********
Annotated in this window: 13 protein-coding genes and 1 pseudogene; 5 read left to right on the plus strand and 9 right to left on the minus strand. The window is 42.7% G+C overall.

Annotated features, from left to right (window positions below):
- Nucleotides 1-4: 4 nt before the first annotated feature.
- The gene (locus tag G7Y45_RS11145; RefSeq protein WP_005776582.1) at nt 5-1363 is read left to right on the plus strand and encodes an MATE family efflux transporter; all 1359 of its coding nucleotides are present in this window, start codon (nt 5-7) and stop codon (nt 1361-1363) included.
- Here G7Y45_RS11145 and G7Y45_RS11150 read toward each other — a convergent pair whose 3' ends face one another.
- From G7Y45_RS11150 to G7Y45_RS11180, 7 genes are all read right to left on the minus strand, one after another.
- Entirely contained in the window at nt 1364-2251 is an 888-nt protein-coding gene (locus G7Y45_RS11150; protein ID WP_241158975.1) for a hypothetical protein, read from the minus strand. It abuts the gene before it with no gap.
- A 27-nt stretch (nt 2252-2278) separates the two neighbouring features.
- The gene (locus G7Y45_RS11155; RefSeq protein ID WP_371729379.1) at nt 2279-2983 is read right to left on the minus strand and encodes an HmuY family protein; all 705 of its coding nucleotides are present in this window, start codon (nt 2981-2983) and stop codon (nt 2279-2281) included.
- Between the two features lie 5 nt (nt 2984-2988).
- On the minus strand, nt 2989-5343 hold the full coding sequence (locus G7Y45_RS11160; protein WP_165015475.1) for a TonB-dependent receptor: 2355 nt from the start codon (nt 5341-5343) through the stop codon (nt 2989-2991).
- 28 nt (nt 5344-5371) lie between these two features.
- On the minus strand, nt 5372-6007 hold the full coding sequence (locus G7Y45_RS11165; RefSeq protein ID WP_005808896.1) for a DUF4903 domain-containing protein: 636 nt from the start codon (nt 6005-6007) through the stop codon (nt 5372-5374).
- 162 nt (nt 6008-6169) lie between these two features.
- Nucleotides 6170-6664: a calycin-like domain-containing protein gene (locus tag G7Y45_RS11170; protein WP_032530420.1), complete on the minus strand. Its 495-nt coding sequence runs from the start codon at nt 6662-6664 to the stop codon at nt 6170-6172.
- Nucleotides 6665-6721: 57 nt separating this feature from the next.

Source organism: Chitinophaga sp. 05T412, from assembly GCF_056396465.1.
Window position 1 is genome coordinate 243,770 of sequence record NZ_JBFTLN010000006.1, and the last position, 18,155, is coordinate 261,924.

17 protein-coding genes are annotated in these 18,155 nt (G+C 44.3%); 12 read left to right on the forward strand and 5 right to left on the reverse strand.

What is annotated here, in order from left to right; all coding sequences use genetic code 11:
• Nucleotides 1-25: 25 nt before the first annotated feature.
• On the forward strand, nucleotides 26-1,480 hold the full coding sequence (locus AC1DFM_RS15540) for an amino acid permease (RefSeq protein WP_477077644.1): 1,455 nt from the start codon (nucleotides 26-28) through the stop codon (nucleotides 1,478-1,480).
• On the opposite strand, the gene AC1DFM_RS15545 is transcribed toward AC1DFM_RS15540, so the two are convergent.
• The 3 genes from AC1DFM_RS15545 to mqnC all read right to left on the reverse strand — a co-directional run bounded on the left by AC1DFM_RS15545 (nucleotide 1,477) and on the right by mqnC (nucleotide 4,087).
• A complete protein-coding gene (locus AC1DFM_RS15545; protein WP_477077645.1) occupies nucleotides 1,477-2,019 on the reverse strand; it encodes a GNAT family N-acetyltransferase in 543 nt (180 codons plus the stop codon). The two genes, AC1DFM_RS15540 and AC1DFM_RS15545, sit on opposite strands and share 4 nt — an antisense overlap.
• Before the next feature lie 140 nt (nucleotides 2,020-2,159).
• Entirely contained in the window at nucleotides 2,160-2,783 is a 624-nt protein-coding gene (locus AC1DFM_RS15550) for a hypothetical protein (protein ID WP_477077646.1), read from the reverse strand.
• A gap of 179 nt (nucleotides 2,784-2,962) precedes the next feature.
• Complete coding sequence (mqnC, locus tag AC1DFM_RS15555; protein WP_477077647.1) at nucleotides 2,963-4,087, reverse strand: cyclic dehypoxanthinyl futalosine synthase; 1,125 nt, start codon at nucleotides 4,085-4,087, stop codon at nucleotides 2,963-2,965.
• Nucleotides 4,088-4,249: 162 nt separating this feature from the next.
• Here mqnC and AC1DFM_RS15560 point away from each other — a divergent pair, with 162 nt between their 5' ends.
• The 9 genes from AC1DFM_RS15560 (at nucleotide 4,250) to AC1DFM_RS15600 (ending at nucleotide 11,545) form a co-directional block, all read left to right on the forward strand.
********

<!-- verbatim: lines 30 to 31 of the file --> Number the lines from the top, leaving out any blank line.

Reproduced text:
• Nucleotides 4,088-4,249: 162 nt separating this feature from the next.
• Here mqnC and AC1DFM_RS15560 point away from each other — a divergent pair, with 162 nt between their 5' ends.